On more than one occasion, I’ve heard people say that happiness is a choice. It’s easy to dismiss this phrase as a platitude, to lose it amongst other phrases with a similar resonance like ‘Whether you think you can or you think you can’t, you’re right’, ‘Life is what you make it’ etc. But in this post, I’m going to talk a little about what the phrase means to me.
So what is happiness anyway? Better philosophers than I have spent more words than I plan to use in this post trying to figure out a generally applicable answer to this ostensibly simple question. I don’t think I could do the question justice here were I to seriously try and give a comprehensive answer. But I will try and define what I think it is for me. I might start with what I think it’s not.
Happiness for me is not sitting on a beach somewhere sipping margaritas, though this can be fun for a while before it gets boring. Happiness for me is not tied to being in a relationship with a significant other and all the fun stuff that can come along with this, though I have found that being in a relationship, a minimum level of calm and shared understanding between the partners is vital for promoting an environment where happiness can find root. Happiness for me is not having all the problems in my life worked out and organised into neat little boxes thus providing me with the space and time to be happy. Happiness is not what I finally hit once I’ve shovelled all the shit in my life to one side.
The best short definition of what happiness is to me - true happiness, sustainable happiness not this high sugar, low substance, candy-like happiness that many people seem addicted to1 - would be giving back to those people and things that I care about, doing my work in a way that I can finish for the day and truthfully think to myself that I did the best I could. Happiness to me is working on things that interest me in a way that interests me, figuring stuff out and knowing that I stretched myself just a little bit out of my comfort zone.2
Life is filled with trials and tribulations, problems and usually a lesser number of solutions. I don’t believe that anyone living or dead has or had it all figured out. If I need to wait for everything to be perfect in my life before I can consider myself happy, I’ll be waiting a long time, my entire life in fact. Because my life is never going to be perfect, and I can tell you life looks extra far away from perfect if you have the perfectionist disease like I do.
There have been and always will be times when I could not be anything like happy. The death of people close to me being probably the most obvious example that springs to mind. Like they say, I don’t think one ever really gets over death, you just sort of learn to live with it. Either that or you let it consume and utterly destroy you.
So what are you going to do? What’s your choice? Are you going to have the unrealistic expectation that one day, your problems will all magically be sorted out and on that day, that one glorious day and forever more afterwards, you can be happy? Are you going to keep chasing the false, ‘sugar-high’ happiness that our society promotes at every opportunity? Or are you going to make the choice to be happy whenever you can, however you can, doing whatever it is you need or want to do?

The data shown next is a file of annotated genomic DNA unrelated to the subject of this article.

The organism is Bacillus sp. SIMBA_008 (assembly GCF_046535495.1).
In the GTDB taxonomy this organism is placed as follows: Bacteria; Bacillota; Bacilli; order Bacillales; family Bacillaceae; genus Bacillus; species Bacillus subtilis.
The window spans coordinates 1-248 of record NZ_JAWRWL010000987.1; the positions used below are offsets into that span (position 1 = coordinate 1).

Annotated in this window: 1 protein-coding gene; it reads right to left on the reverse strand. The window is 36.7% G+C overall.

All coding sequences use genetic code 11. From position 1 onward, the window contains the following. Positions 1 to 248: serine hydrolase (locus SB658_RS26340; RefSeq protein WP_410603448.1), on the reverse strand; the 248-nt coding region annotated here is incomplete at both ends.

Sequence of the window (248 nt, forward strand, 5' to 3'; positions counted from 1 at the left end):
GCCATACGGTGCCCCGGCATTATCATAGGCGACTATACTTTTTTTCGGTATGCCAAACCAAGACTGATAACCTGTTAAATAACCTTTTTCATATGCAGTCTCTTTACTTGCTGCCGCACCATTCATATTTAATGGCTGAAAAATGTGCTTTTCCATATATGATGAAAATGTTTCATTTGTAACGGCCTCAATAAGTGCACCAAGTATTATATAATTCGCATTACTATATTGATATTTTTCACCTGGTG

I will close with a quote that I first heard in an interview of Brandon Lee, son of Bruce Lee. The interview was held while Brandon was filming one of my favourite old movies, The Crow. The quote is apparently originally from Paul Bowles’ book The Sheltering Sky:
Because we don’t know when we will die, we get to think of life as an inexhaustible well. And yet everything happens only a certain number of times, and a very small number really. How many more times will you remember a certain afternoon of your childhood, an afternoon that is so deeply a part of your being that you can’t even conceive of your life without it? Perhaps four, or five times more? Perhaps not even that. How many more times will you watch the full moon rise? Perhaps twenty. And yet it all seems limitless…
Brandon died in an onset fire-arms accident before The Crow was finished and shortly after he gave the interview in which I heard him recite the above quote. He had planned to add the quote to the invitations for his upcoming wedding to his fiancée, Eliza. The passage is now inscribed on his tombstone. I’m not sure if all this is ironic or not, but it sure is sad.
Do you have the time to be unhappy? I don’t think I do.
Examples of which might be that giddy hormonally enhanced love/lust feeling you get when you start seeing a new partner. Or that fleeting excitement you feel when you buy something new and awesome. Not to say that these feelings aren’t great, but they will transform over time if you’re lucky or simply won’t last if you’re not. They’re like a fix of a drug that will leave you wanting for more and are most dangerous when you’re not aware of their true nature. ↩
I will give the caveat that I am in the fortunate position to be able to address issues that could be described as being closer to the top of Maslow’s hierarchy of needs than the bottom. For those people in dissimilar life circumstances to me (financially, socially, culturally, racially, etc.), I could entirely understand why their understanding and definition of happiness would likely differ from mine quite substantially. Obviously as did Maslow, I can only speak from my own point of view. ↩